The Elliott Wave Theorist

The Elliott Wave Theorist is a monthly newsletter published by Elliott Wave International. The first issue of the Theorist was published in April 1976 and has been continuously in print on a subscription basis since May 1979. The publication includes Elliott wave analysis of the financial markets and cultural trends, plus commentary on topics that include technical analysis, behavioral finance, physics, pattern recognition, and socionomics. Robert Prechter is the publication's editor and main contributor.[1]

The Elliot Wave Theorist
TypeMonthly newsletter
FormatLetter size
Owner(s)Elliott Wave International
PublisherElliott Wave International
EditorRobert Prechter
FoundedApril 1976
HeadquartersGainesville, Georgia

History edit

The Theorist began as Robert Prechter's vehicle for Elliott wave market opinions when he worked as a technical analyst at Merrill Lynch. The publication gathered a following, and Prechter continued to offer it via subscriptions after he left Merrill in 1979. In the early 1980s, the Theorist issued an aggressively bullish stock market forecast; its prominence grew, and the number of subscribers eventually reaching some 20,000.[2] That number declined in the 1990s (as did subscription levels among financial publishers generally), though the Theorist remains frequently cited on financial websites,[3] in blogs[citation needed], newsgroups, books,[4] scholarly papers,[5][6] and by major media.[7][8] The newsletter has earned several awards, including Hard Money Digest's "Newsletter Award of Excellence,"[9] and Timer Digest's "Timer of the Year."[10] The Theorist has also included commentary for which contributors were criticized, including the forecast of a long-term bear market in the U.S. stock market.[11]

Distinction and controversy edit

The Theorist has featured several topics of distinction and controversy. Prechter's August 1985 Theorist essay "Pop Culture and the Stock Market" preceded a shorter version of the September 1985 cover story essay in Barron's, "Elvis, Frankenstein and Andy Warhol."[12] Following Benoit Mandelbrot's 1999 Scientific American article "A Fractal Walk Down Wall Street,"[13] the Theorist ran detailed criticism of that article, saying that Mandelbrot took credit for ideas that "originated with Ralph Nelson Elliott, who put them forth more comprehensively and more accurately with respect to real-world markets in his 1938 book The Wave Principle."[14] In recent years the Theorist has been credited with popularizing market indicators such as the “skyscraper indicator,”[15] and been a forum for ideas and research regarding socionomics from Prechter and others, such as the 2006 essay, “Social Mood and Automobile Styling,” which received wide media coverage.[citation needed]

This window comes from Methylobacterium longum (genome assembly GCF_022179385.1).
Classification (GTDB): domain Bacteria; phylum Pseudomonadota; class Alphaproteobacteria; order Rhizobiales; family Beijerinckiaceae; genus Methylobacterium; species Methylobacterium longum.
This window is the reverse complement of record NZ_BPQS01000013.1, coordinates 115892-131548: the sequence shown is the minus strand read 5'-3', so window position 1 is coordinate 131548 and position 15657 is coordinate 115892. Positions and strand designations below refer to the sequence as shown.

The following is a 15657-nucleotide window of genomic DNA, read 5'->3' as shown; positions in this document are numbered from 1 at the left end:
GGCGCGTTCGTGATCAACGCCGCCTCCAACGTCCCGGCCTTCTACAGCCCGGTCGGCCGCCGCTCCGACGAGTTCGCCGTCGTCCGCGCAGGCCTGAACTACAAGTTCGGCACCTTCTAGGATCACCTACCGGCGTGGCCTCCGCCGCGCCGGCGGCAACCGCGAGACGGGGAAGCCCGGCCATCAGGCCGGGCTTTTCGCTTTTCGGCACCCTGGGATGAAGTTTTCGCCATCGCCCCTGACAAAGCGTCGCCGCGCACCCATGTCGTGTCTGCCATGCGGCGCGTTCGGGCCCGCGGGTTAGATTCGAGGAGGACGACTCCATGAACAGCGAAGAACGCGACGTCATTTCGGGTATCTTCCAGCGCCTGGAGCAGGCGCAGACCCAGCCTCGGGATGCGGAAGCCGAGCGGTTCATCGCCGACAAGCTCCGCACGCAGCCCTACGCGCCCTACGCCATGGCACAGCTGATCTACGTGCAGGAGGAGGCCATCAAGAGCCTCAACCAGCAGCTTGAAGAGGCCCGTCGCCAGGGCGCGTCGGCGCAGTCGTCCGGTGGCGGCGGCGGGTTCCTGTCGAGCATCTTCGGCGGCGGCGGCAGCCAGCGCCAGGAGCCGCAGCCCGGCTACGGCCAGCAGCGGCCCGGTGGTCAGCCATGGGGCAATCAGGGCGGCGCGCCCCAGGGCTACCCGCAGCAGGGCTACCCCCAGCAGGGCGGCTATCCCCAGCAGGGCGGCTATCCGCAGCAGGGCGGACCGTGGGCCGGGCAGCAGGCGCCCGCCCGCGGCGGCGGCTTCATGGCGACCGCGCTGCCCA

Notes edit

  1. ^ The Elliott Wave Theorist, Elliott Wave International, Gainesville, GA. Essays include Peter Brandt, April 1991; Anne Crittenden, December 1997; Paul Macrae Montgomery, November 2000; Mark Galasiewski, July 2006.
  2. ^ Grimes, Millard (August 1994). "Whatever happened to Robert Prechter?", Georgia Trend magazine, p. 24.
  3. ^ Investopedia, retrieved July 10, 2007.
  4. ^ Heady, Christy (2000). The Complete Idiot's Guide to Making Money on Wall Street, Alpha Books, pp. 100-102. ISBN 0-02-863849-2.
  5. ^ Olson, Kenneth R. (2006). "A Literature Review of Social Mood," Journal of Behavioral Finance, vol. 7, no. 4 (abstract here), pp. 193-203.
  6. ^ Prechter, Robert R., Jr., and Wayne D. Parker (2007). "The Financial/Economic Dichotomy in Social Behavioral Dynamics: The Socionomic Perspective," Journal of Behavioral Finance, vol. 8 no. 2 (abstract here), pp. 84-108.
  7. ^ Brimelow, Peter (June 30, 2003)."Is Prechter's bearishness permanent?", Dow Jones Market Watch, retrieved July 10, 2007.
  8. ^ "A Sampling of Advisory Opinion"(May 30, 2005) Barron's.
  9. ^ Hard Money Digest (January 1985), p. 3.
  10. ^ Timer Digest (Dec. 31, 1984), cover.
  11. ^ Power, William (August 19, 1993). "Robert Prechter sees his 3600 on the Dow--But 6 years late," The Wall Street Journal, p. 1.
  12. ^ Prechter, Robert R., Jr. (September 9, 1985). "Elvis, Frankenstein and Andy Warhol," Barron's.
  13. ^ Mandelbrot, Benoit (February 1999). Scientific American, p. 70.
  14. ^ Details here Archived 2007-02-08 at the Wayback Machine, retrieved July 10, 2007.
  15. ^ Downes, John Jordan, and Elliot Goodman (1990). Barron's Finance and Investment Handbook, 3rd ed., Barron's Educational Series, pp. 375-376. ISBN 0-7641-5554-7.